Wednesday, August 24, 2016

Superman and Stocks: It's not the Cape (CAPE), it's the Kryptonite (Cash flow)!

Just about a week ago, I was on a 13-hour plane trip from Tokyo to New York. I know that this will sound strange but I like long flights for two reasons. The first is that they give me extended stretches of time when I can work without interruption, no knocks on the door or email or phone calls. I readied my lecture notes for next semester and reviewed and edited a manuscript for one of my books in the first half on the trip. The second is that I can go on movie binges with my remaining time, watching movies that I would have neither the time nor the patience to watch otherwise. On this trip, however, I made the bad decision of watching Batman versus Superman, Dawn of Justice, a movie so bad that the only way that I was able to get through it was by letting my mind wander, a practice that I indulge in frequently and without apologies or guilt. I pondered whether Superman needed his suit or more importantly, his cape, to fly. After all, his powers come from his origins (that he was born in Krypton) and not from his outfit and the cape seems to be more of an aerodynamic drag than an augmentation. These deep thoughts about Superman's cape then led me to thinking about CAPE, the variant on PE ratios that Robert Shiller developed, and how many articles I have read over the last decade that have used this measure as the basis for warning me that stocks are headed for a fall. Finally, I started thinking about Kryptonite, the substance that renders Superman helpless, and what would be analogous to it in the stock market. I did tell you that I have a wandering mind and so, if you don't like Superman or stocks, consider yourself forewarned!

The Stock Market’s CAPE
As stocks hit one high after another, the stock market looks like Superman, soaring to new highs and possessed of super powers.

There are many who warn us that stocks are overheating and that a fall is imminent. Some of this worrying is natural, given the market's rise over the last few years, but there are a few who seem to have surrendered entirely to the notion that stocks are in a bubble and that there is no rational explanation for why investors would invest in them. In a post from a couple of years ago, I titled these people as  bubblers and classified them into doomsday, knee jerk, conspiratorial, righteous and rational bubblers. The last group (rational bubblers) are generally sensible people, who having fallen in love with a market metric, are unable to distance themselves from it.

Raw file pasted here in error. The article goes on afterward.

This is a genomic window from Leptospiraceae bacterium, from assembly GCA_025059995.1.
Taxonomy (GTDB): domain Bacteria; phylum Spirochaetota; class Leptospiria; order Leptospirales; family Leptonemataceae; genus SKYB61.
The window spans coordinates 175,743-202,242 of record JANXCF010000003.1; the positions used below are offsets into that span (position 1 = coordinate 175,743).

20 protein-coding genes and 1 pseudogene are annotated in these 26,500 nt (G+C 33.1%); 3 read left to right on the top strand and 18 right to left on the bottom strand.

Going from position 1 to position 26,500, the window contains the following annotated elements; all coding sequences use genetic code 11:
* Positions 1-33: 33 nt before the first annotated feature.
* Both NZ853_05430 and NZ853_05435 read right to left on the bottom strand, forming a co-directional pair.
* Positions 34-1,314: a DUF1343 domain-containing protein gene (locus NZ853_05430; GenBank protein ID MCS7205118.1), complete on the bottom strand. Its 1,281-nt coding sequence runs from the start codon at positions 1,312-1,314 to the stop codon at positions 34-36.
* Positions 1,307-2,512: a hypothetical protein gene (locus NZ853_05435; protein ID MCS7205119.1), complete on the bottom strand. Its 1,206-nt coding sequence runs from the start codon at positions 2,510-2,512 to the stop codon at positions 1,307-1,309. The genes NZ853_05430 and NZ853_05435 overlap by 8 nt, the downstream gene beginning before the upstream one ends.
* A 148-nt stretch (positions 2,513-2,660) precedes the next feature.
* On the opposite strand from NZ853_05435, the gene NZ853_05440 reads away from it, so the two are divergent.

One of the primary weapons that rational bubblers use to back up their case is the Cyclically Adjusted Price Earnings (CAPE), a measure developed and popularized by Robert Shiller, Nobel prize winner whose soothsaying credentials were amplified by his calls on the dot com and housing bubbles. For those who don’t quite grasp what the CAPE is, it is the conventional PE ratio for stocks, with two adjustments to the earnings. First, instead of using the most recent year’s earnings, it is computed as the average earnings over the prior ten years. Second, to allow for the effects of inflation, the earnings in prior years is adjusted for inflation.  The CAPE case against stocks is a simple one to make and it is best seen by graphing Shiller’s version of it over time.
Shiller CAPE data (from his site)
The current CAPE of 27.27 is well above the historic average of 16.06 and if you buy into the notion of mean reversion, the case makes itself, right? Not quite! As you can see, even within the CAPE story, there are holes, largely depending upon what time period you use for your averaging. Relative to the fully history, the CAPE looks high today, but relative to the last 20 years, the story is much weaker. Contrary to popular view, mean reversion is very much in the eyes of the beholder.

The CAPE’s Weakest Links
Robert Shiller has been a force in finance, forcing us to look at the consequences of investor behavior and chronicling the consequences of “irrational exuberance”. His work with Karl Case in developing a real estate index that is now widely followed has introduced discipline and accountability into real estate investing and his historical data series on stocks, which he so generously shares with us, is invaluable. You can almost see the “but” coming and I will not disappoint you. Of all of his creations, I find CAPE to be not only the least compelling but also potentially the most dangerous, in terms of how often it can lead investors astray. So, at the risk of angering those of you who are CAPE followers, here is my case against putting too much faith in this measure, with much of it representing updates of what my post from two years ago.
1. The CAPE is not that informative
The notion that CAPE is a significant improvement on conventional PE is based on the two adjustments that it makes, first by replacing earnings in the most recent period with average earnings over ten years and the second by adjusting past earnings for inflation to make them comparable to current earnings. Both adjustments make intuitive sense but at least in the context of the overall market, I am not sure that either adjustment makes much of a difference. In the graph below, I show the trailing PE, normalized PE (using the average earnings over the last ten years) and CAPE for the S&P 500 from 1969 to 2016 (last twelve months). I also show Shiller's CAPE, which is based on a broader group of US stocks in the same graph.
Download spreadsheet with PE ratios
First, it is true that especially after boom periods (where earnings peak) or economic crises (where trailing earnings collapse), the CAPEs (both mine and Shiller's) yield different numbers than PE.  Second, and more important, the four measures move together most of the time, with the correlation matrix shown in the figure. Note that the correlation is close to one between the normalized PE and the CAPE, suggesting that the inflation adjustment does little or nothing in markets like the US and even the normalization makes only a marginal difference with a correlation of 0.86 between the unadjusted PE and the Shiller PE.